listen to. First, let’s listen to a recording done in a quiet environment. You’d probably agree that both the Cloud Flight and the Arctis 7 are great at recording
speech. Their response is nearly identical up to 2KHz. Both have a flat and extended
bass which is important for producing a full-bodied speech. Their flat mid-range means speech
will be quite natural on them and won’t sound too thick or too thin. The treble of
the Cloud Flight is hyped by about 5dB, which makes speech a bit bright. So, it won’t
sound neutral, but this may actually help it to cut through the game audio better. The
treble of the Arctis 7 though is overemphasized by more than 9dB. So, although this is good
for cutting through other sounds, it may be too bright or harsh for some. Also, both the
HyperX and the SteelSeries cut off around 6.5KHz, which is a limitation of their wireless
protocol. This means they will lack a bit of airiness in their sound, but this doesn’t
affect the intelligibility of speech and some users may not even notice it.
Now let’s listen to another recording to see how these microphones handle a
noisy environment. Again, both of these headphones are excellent
at separating speech from background noise and should basically be able to handle all
usage scenarios. However, the Cloud Flight achieved a speech-to-noise ratio of 73dB,
which is by far the highest number we have recorded so far. This is because they come
with a powerful noise gate processor that we weren’t able to disable. If it was able
to turn off their noise gate, they would still perform very well and probably similarly to
the other headsets by HyperX, like the Cloud 2 or the Cloud Alpha.
Now let’s go back to Marc, for the active features.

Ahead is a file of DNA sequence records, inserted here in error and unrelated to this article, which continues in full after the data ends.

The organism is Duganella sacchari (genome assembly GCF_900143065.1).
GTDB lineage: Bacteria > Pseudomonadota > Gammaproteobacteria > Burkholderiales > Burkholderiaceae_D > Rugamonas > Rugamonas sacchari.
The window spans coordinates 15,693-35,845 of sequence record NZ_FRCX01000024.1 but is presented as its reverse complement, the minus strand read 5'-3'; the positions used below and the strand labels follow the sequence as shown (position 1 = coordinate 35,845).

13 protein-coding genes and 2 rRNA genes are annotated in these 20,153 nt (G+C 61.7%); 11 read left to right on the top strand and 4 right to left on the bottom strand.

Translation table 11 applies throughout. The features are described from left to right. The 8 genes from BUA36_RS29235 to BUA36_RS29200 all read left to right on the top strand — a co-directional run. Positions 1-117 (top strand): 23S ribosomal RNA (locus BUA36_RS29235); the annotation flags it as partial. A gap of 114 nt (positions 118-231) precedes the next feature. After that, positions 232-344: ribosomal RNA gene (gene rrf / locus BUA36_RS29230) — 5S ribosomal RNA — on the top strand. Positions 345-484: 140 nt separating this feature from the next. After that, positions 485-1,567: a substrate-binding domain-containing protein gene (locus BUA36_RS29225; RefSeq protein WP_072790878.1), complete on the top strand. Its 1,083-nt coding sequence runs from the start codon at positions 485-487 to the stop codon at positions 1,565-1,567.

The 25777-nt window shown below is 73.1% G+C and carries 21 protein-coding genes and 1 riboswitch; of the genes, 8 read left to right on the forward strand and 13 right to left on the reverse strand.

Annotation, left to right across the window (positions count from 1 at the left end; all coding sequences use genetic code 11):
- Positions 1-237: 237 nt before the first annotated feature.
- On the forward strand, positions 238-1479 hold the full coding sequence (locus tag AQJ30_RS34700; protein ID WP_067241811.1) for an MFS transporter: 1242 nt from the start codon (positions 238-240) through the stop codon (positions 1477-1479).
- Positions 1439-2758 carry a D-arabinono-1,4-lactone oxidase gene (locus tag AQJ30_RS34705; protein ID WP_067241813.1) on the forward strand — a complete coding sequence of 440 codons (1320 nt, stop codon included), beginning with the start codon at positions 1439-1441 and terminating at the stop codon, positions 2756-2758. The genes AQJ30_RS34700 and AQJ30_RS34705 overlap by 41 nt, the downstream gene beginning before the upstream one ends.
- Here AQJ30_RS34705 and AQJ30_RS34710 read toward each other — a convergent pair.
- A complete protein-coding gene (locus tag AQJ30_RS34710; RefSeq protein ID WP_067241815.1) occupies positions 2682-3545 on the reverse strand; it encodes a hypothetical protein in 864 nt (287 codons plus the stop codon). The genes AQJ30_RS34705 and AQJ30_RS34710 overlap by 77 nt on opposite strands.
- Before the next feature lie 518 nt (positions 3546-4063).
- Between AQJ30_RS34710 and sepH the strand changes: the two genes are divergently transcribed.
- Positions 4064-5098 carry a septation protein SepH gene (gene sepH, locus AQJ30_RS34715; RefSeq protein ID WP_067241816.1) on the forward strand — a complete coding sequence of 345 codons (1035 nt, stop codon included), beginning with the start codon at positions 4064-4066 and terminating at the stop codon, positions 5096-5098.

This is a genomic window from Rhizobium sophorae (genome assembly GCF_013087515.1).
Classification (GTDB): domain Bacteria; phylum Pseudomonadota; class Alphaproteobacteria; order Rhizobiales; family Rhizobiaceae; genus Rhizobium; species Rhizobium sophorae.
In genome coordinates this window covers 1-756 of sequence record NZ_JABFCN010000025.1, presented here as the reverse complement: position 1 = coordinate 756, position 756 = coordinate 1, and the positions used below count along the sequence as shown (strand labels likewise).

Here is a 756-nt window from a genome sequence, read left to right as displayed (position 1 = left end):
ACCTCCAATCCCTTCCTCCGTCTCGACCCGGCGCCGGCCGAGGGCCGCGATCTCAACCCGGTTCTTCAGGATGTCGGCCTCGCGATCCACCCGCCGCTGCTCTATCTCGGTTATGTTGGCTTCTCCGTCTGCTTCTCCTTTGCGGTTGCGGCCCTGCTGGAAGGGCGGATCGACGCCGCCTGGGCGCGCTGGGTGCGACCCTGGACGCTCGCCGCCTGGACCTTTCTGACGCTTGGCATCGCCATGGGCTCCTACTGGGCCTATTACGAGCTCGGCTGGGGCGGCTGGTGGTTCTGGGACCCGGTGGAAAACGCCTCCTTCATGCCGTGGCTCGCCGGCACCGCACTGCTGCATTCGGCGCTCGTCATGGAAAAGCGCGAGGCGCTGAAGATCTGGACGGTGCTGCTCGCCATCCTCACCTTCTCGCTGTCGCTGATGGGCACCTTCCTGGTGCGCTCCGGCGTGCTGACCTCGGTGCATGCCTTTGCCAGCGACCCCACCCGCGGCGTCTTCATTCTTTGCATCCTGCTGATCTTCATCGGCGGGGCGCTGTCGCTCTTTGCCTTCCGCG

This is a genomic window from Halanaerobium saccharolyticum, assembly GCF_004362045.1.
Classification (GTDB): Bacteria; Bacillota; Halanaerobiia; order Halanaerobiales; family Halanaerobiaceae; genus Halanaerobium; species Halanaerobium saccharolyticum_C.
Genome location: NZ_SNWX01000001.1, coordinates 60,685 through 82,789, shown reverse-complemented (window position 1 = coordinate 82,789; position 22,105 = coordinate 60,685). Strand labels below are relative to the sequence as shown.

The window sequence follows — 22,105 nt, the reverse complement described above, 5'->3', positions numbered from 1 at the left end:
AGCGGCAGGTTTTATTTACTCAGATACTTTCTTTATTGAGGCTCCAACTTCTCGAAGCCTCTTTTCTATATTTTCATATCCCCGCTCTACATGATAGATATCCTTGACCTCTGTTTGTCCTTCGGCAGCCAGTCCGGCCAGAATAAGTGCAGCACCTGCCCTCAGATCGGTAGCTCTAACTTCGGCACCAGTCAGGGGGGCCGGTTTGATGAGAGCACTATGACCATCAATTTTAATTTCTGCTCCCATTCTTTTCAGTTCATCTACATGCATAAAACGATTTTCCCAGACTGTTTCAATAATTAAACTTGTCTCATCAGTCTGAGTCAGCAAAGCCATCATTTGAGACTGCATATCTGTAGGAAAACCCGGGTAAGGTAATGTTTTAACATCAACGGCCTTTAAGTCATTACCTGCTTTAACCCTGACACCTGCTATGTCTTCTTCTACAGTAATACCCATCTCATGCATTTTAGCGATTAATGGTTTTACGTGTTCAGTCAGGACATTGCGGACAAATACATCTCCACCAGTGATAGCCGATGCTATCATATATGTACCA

Latency wise both headphones do very well. the HyperX have the slight edge but it’s only
an 8ms difference which isn’t that noticeable and within the margin of error for latency
test. They HyperX have 20ms of latency and the SteelSeries
28. This makes them great option for gaming and watching movies since you rarely have
any delay between audio and video even on high-frame rate content.
For their wireless range, here again both headphones do well and should have more than
enough range to compatibly game from your couch. The SteelSeries beat the HyperX in
direct line of sight, but both perform equally well in a normal condition when their dongle
is likely to be obstructed. Here the HyperX will reach up to 38ft and the SteelSeries
36 which should be enough for most use cases and gaming set ups. As for their battery life, and here again
both headphones have a similar performance: the steel series have the slight edge over
the HyperX. They lasted 24hrs vs the HyperX’s 29.6 however
they have better a power saving feature that will automatically turn the headphones when
in active for more than 10 minutes unlike the HyperX which enter a stand-by mode. Also,
if you use the LED lights of the HyperX while gaming their battery life takes a serious
hit. We tested them with the Led’s fully on and in this mode they will only last about